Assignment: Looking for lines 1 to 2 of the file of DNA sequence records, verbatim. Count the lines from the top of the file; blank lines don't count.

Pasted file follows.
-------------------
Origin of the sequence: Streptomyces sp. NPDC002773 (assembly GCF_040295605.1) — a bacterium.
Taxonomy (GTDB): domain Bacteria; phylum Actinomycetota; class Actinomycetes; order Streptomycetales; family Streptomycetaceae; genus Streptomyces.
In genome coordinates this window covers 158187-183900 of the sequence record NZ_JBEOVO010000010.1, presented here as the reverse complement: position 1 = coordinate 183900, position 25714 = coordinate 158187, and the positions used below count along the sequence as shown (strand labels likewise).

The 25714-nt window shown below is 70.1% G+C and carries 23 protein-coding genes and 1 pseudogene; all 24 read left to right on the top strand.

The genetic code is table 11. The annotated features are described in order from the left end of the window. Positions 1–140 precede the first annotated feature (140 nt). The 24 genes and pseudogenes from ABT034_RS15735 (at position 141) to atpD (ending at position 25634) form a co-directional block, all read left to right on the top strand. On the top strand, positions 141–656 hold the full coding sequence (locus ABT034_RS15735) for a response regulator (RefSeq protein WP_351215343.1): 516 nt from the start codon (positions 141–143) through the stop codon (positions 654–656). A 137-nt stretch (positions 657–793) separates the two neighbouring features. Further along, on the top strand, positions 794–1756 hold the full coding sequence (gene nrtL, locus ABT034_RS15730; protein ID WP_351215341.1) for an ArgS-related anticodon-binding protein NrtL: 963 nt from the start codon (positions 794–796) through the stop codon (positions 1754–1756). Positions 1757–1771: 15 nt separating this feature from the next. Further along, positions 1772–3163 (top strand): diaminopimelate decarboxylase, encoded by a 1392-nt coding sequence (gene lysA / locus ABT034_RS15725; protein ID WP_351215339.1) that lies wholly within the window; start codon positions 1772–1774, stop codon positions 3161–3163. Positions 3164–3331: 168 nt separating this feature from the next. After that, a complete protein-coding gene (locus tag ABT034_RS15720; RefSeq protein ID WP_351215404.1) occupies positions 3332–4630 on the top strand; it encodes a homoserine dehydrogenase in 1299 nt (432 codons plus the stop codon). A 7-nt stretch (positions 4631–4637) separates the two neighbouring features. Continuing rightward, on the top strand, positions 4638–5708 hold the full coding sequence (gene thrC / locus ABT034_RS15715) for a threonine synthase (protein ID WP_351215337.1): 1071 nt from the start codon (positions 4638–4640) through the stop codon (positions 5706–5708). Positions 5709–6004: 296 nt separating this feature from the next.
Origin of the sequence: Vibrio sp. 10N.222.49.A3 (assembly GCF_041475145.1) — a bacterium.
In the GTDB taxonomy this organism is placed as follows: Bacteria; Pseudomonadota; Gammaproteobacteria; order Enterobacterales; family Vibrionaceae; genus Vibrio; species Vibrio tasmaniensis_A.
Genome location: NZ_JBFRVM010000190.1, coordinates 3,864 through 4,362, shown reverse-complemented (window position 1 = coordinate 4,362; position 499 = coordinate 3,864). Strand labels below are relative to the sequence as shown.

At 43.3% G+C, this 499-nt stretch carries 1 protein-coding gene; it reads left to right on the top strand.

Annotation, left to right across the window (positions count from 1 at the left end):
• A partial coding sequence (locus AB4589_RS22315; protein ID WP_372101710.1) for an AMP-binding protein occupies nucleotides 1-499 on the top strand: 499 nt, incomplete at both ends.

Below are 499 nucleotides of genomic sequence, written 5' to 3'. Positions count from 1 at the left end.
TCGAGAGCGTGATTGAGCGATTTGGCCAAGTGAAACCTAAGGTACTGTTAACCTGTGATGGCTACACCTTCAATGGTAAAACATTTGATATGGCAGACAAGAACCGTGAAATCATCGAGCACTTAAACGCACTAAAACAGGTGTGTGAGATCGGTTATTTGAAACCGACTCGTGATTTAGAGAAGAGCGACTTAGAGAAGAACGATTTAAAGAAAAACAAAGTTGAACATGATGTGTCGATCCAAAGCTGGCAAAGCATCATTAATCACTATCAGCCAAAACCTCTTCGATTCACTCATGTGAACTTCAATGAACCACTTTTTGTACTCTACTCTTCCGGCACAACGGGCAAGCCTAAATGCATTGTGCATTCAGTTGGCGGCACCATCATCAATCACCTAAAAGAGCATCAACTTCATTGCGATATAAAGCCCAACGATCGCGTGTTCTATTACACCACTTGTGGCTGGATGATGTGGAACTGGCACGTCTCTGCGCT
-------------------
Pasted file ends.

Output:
Origin of the sequence: Streptomyces sp. NPDC002773 (assembly GCF_040295605.1) — a bacterium.
Taxonomy (GTDB): domain Bacteria; phylum Actinomycetota; class Actinomycetes; order Streptomycetales; family Streptomycetaceae; genus Streptomyces.